Capital: Helsinki
Population: 5,158,372
Government type: Republic
Location: Northern Europe, bordering the Baltic Sea, Gulf of Bothnia, and Gulf of Finland, between Sweden and Russia
Area: 337,030 km²
Land boundaries: Total 2,628 km; Norway 729 km, Sweden 586 km, Russia 1,313 km
Ethnic groups: Finn (93%), Swede (6%), Lapp (0.11%), Gypsy (0.12%), Tatar (0.02%)
Religions: Evangelical Lutheran (89%), Greek Orthodox (1%), non (9%), other (1%)
Languages: Finnish (93.5%, official), Swedish (6.3%, official), small Lapp and Russian-speaking minorities


Long ruled by foreign powers, including Sweden and the pre-revolutionary Russian Empire, Finland finally declared independence in 1917. During World War II, Finland fought the USSR twice and then the Germans toward the end of the war. In the following half-century, the Finns made a remarkable transformation from a farm/forest economy to a diversified modern industrial economy. Per capita income has risen to the West European level; Finland is member of the European Union and is the only Nordic state which joined the Euro system at its initiation in January 1999.


Finland is a republic. The government consists of a president, council of state led by the prime minister, central administration, regional authorities and local government. The country is divided into 5 provinces and further divided into municipalities and towns. The court system in Finland is hierarchically organised on three levels (supreme courts, superior courts and lower courts).


Finland has a highly industrialised, largely free-market economy, with per capita output roughly that of the UK, France, Germany, and Italy. Its key economic sector is manufacturing – principally the wood, metals, engineering, telecommunications, and electronics industries. Trade is important, with the expOrt of goods representing about 30% of GDP. The economy has come back from the recession of 1990-92, which had been caused by economic overheating, depressed foreign markets, and the dismantling of the barter system between Finland and the former Soviet Union. Rapidly increasing integration with Western Europe will dominate the economic picture over the next several years.

Police Organization

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The Finnish police is hierarchically organized on three levels; central administration is located in the Ministry of the Interior, regional administration is within the Provincial Governments and for local administration the provinces are divided into local administrative districts.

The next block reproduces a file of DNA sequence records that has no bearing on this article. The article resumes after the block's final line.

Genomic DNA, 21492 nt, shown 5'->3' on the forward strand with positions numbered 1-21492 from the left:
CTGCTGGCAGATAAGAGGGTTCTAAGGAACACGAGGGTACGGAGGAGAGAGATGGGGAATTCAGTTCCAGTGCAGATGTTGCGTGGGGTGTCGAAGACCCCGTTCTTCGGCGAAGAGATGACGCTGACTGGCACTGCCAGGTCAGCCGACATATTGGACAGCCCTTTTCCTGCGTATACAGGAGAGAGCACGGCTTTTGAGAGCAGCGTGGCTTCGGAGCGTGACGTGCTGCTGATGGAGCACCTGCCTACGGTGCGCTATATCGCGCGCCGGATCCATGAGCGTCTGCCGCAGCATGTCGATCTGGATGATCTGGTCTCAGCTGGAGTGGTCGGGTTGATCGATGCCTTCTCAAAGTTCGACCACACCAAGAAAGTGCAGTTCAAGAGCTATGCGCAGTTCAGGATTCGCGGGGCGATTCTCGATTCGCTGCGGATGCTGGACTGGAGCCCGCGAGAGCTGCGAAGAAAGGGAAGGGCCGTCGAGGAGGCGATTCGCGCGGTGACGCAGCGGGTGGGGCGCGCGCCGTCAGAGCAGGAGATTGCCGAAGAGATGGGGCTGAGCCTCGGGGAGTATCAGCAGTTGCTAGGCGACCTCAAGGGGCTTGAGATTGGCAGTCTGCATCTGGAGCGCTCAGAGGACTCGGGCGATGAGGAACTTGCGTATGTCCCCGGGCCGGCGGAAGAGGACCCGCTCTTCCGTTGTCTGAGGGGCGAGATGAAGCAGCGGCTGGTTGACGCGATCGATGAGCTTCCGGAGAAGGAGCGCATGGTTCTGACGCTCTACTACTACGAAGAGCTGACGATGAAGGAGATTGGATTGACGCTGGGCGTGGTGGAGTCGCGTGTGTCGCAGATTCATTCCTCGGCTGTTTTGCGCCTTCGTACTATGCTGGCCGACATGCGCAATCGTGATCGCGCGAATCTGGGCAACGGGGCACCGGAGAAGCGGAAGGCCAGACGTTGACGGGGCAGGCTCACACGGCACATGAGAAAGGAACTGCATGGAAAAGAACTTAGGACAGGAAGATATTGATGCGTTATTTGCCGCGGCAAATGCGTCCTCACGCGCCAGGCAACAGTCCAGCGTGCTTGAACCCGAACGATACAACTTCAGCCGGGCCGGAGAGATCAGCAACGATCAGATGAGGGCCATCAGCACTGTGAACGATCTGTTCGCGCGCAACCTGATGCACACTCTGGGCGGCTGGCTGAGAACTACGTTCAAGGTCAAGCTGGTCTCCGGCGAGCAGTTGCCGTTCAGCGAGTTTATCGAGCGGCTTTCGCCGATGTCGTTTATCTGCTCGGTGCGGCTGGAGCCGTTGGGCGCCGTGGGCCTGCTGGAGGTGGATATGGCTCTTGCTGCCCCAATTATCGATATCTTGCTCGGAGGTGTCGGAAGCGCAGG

Central administration

The police department of the Ministry of the Interior acts as the central administrative body for the police service. It is also the Supreme Command of the Police which has also operational tasks. The head of the police department, the national police commander, is both administrative and operational head of all the police forces in Finland.


In each province the provincial police commander heads the police department which is in charge of police operations and administrative duties in the province.


The local administrative unit is the local administrative district. The police department of the local administrative districts is headed by the chief of police, who is in charge of police.

operations and administrative duties in the local administrative district.
The Police Act and the Police Statute the Police Decree The Police Act defines the duties of the Police as follows:
“It is the duty of the police to secure judicial and social order, to maintain public order and safety as well as to prevent, investigate and forward crimes to prosecution.”
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The police decree obliges the police to attend to the prevention of breaches of order, crimes and accidents and to give the public such help as belongs to the duties of the police. The activity of the police should in the first place consist of giving advice, making recommendations and giving orders in an objective, impartial and conciliatory spirit. The citizens shall for their part obey the directions, orders and prohibitions that the Police give them within the limits of their competence.

When performing their tasks the police may meet with resistance. In order to ensure the execution of the duties of the police the Police Act gives a policeman the right to use force, if necessary. The use of force is, however, restricted. It should begin with the most lenient means and gradually become more severe, if the task cannot be performed otherwise.

Special functions of the police

Directly to the Ministry of the Interior are subordinated three operational police units; the Central Criminal Police, the Mobile Police and the Security Police. These units have district or provincial offices in various parts of the country and they operate and have jurisdiction throughout the country.

The Central Criminal Police performs criminal investigations in major cases of crime, provides central forensic science and identification services by preparing statements to be used in the courts of justice. The Finnish National Bureau of the ICPO-Interpol is functioning within the Central Criminal Police.

The Mobile Police is assisting other police units and performs traffic control mostly onhighways and acts as the national police reserve.

The Security Police investigates offences against the state and fights crimes against the law and order of the state and the community.

Police Training

The Finnish police are trained in two institutes, the police school for cadets and police officers and supervising officers and the police academy for commanding officers.